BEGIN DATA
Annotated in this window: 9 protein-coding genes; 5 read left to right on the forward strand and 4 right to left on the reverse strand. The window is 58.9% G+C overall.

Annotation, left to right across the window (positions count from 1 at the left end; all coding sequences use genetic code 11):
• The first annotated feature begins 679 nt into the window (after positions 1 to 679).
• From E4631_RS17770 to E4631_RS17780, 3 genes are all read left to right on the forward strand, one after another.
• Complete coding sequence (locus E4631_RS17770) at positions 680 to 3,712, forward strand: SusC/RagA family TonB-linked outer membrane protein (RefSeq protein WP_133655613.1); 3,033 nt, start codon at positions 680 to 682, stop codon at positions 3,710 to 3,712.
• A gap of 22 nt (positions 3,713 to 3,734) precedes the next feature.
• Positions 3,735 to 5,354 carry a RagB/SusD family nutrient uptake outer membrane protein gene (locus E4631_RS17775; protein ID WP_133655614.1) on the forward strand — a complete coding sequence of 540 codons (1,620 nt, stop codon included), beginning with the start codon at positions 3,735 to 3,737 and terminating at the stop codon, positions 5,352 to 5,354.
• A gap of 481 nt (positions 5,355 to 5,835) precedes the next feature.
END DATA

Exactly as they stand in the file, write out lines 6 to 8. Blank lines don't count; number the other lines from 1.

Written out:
• A gap of 22 nt (positions 3,713 to 3,734) precedes the next feature.
• Positions 3,735 to 5,354 carry a RagB/SusD family nutrient uptake outer membrane protein gene (locus E4631_RS17775; protein ID WP_133655614.1) on the forward strand — a complete coding sequence of 540 codons (1,620 nt, stop codon included), beginning with the start codon at positions 3,735 to 3,737 and terminating at the stop codon, positions 5,352 to 5,354.
• A gap of 481 nt (positions 5,355 to 5,835) precedes the next feature.